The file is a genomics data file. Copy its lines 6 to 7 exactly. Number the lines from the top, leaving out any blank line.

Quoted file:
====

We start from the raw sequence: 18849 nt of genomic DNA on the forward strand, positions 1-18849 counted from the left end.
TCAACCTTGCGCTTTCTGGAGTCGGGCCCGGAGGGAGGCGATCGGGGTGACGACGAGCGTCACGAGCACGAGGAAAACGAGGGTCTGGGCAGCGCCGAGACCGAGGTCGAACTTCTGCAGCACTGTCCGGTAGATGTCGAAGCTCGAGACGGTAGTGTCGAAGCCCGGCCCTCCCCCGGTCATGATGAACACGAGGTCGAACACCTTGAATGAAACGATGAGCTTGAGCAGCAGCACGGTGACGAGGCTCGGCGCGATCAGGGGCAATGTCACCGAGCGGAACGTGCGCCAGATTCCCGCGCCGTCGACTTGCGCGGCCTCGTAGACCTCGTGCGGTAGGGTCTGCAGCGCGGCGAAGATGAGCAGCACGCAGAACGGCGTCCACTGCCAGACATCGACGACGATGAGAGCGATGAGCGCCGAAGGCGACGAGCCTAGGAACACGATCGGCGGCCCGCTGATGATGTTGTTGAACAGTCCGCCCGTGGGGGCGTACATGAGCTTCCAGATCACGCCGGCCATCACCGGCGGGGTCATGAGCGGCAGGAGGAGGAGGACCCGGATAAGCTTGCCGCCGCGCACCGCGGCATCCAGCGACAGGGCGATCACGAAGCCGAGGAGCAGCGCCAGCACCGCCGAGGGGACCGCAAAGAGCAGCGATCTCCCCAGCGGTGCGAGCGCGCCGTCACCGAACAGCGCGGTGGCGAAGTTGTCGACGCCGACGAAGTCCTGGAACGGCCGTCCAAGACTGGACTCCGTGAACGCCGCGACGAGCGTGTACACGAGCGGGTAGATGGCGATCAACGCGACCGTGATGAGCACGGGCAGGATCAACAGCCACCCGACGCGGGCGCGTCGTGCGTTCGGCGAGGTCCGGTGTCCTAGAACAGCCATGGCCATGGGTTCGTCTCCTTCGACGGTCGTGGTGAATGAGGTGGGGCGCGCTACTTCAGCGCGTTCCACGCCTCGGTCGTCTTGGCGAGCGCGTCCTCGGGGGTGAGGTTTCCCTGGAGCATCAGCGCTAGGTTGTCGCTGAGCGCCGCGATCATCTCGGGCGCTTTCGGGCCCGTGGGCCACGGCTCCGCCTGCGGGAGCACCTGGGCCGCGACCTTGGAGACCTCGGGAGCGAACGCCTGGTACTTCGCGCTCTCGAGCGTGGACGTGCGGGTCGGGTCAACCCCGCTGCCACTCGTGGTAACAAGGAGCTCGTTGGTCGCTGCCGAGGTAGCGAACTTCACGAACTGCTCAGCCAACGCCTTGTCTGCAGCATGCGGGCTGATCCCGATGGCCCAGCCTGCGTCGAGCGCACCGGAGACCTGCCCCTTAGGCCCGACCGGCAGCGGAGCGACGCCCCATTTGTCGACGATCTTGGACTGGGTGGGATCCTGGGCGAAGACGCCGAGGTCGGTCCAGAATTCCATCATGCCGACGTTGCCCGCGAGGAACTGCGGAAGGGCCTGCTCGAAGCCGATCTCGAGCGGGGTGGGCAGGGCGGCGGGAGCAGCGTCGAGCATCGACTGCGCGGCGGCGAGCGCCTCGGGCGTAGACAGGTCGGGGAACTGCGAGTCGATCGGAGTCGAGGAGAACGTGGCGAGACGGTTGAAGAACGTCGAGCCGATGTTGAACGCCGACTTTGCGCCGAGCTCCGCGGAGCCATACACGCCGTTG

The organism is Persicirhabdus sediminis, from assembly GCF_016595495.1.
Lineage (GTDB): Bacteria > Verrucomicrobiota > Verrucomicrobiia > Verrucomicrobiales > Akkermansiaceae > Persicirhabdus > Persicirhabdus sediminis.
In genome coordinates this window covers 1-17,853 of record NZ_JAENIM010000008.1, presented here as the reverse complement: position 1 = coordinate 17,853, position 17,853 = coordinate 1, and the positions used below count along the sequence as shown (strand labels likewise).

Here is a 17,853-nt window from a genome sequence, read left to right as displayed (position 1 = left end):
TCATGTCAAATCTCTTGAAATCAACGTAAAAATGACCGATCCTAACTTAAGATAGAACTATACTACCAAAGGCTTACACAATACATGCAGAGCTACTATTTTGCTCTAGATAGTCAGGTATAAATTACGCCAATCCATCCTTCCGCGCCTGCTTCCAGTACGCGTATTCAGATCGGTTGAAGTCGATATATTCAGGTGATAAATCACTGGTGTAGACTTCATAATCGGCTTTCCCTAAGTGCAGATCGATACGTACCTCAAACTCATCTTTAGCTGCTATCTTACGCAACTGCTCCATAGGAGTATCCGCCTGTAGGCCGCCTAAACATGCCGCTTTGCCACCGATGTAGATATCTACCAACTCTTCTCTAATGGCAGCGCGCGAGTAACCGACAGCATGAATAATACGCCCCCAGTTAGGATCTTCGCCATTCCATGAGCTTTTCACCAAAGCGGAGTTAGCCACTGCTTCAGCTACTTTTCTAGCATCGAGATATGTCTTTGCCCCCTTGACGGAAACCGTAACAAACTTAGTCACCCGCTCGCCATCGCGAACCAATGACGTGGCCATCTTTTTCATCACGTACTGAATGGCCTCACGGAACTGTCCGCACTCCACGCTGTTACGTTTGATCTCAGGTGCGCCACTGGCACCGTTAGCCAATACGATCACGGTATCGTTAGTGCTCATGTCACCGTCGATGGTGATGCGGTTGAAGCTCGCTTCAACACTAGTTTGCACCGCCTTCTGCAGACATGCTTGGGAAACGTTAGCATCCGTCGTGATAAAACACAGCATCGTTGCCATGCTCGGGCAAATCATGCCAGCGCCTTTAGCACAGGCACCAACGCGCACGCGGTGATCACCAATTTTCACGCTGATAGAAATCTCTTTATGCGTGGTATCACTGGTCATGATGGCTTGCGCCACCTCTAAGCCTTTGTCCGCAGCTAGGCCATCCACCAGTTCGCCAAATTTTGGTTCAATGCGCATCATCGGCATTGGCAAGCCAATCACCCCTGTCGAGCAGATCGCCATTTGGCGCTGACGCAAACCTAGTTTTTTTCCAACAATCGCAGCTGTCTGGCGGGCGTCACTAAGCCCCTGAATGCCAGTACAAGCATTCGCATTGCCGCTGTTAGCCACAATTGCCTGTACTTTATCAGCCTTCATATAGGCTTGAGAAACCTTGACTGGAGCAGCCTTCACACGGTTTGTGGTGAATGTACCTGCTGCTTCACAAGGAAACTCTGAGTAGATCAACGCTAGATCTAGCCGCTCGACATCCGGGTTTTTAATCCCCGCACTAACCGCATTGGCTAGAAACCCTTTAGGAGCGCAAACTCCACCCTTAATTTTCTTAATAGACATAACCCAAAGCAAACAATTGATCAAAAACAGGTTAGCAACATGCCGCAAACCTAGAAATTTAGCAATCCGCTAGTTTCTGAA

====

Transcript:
Here is a 17,853-nt window from a genome sequence, read left to right as displayed (position 1 = left end):
TCATGTCAAATCTCTTGAAATCAACGTAAAAATGACCGATCCTAACTTAAGATAGAACTATACTACCAAAGGCTTACACAATACATGCAGAGCTACTATTTTGCTCTAGATAGTCAGGTATAAATTACGCCAATCCATCCTTCCGCGCCTGCTTCCAGTACGCGTATTCAGATCGGTTGAAGTCGATATATTCAGGTGATAAATCACTGGTGTAGACTTCATAATCGGCTTTCCCTAAGTGCAGATCGATACGTACCTCAAACTCATCTTTAGCTGCTATCTTACGCAACTGCTCCATAGGAGTATCCGCCTGTAGGCCGCCTAAACATGCCGCTTTGCCACCGATGTAGATATCTACCAACTCTTCTCTAATGGCAGCGCGCGAGTAACCGACAGCATGAATAATACGCCCCCAGTTAGGATCTTCGCCATTCCATGAGCTTTTCACCAAAGCGGAGTTAGCCACTGCTTCAGCTACTTTTCTAGCATCGAGATATGTCTTTGCCCCCTTGACGGAAACCGTAACAAACTTAGTCACCCGCTCGCCATCGCGAACCAATGACGTGGCCATCTTTTTCATCACGTACTGAATGGCCTCACGGAACTGTCCGCACTCCACGCTGTTACGTTTGATCTCAGGTGCGCCACTGGCACCGTTAGCCAATACGATCACGGTATCGTTAGTGCTCATGTCACCGTCGATGGTGATGCGGTTGAAGCTCGCTTCAACACTAGTTTGCACCGCCTTCTGCAGACATGCTTGGGAAACGTTAGCATCCGTCGTGATAAAACACAGCATCGTTGCCATGCTCGGGCAAATCATGCCAGCGCCTTTAGCACAGGCACCAACGCGCACGCGGTGATCACCAATTTTCACGCTGATAGAAATCTCTTTATGCGTGGTATCACTGGTCATGATGGCTTGCGCCACCTCTAAGCCTTTGTCCGCAGCTAGGCCATCCACCAGTTCGCCAAATTTTGGTTCAATGCGCATCATCGGCATTGGCAAGCCAATCACCCCTGTCGAGCAGATCGCCATTTGGCGCTGACGCAAACCTAGTTTTTTTCCAACAATCGCAGCTGTCTGGCGGGCGTCACTAAGCCCCTGAATGCCAGTACAAGCATTCGCATTGCCGCTGTTAGCCACAATTGCCTGTACTTTATCAGCCTTCATATAGGCTTGAGAAACCTTGACTGGAGCAGCCTTCACACGGTTTGTGGTGAATGTACCTGCTGCTTCACAAGGAAACTCTGAGTAGATCAACGCTAGATCTAGCCGCTCGACATCCGGGTTTTTAATCCCCGCACTAACCGCATTGGCTAGAAACCCTTTAGGAGCGCAAACTCCACCCTTAATTTTCTTAATAGACATAACCCAAAGCAAACAATTGATCAAAAACAGGTTAGCAACATGCCGCAAACCTAGAAATTTAGCAATCCGCTAGTTTCTGAA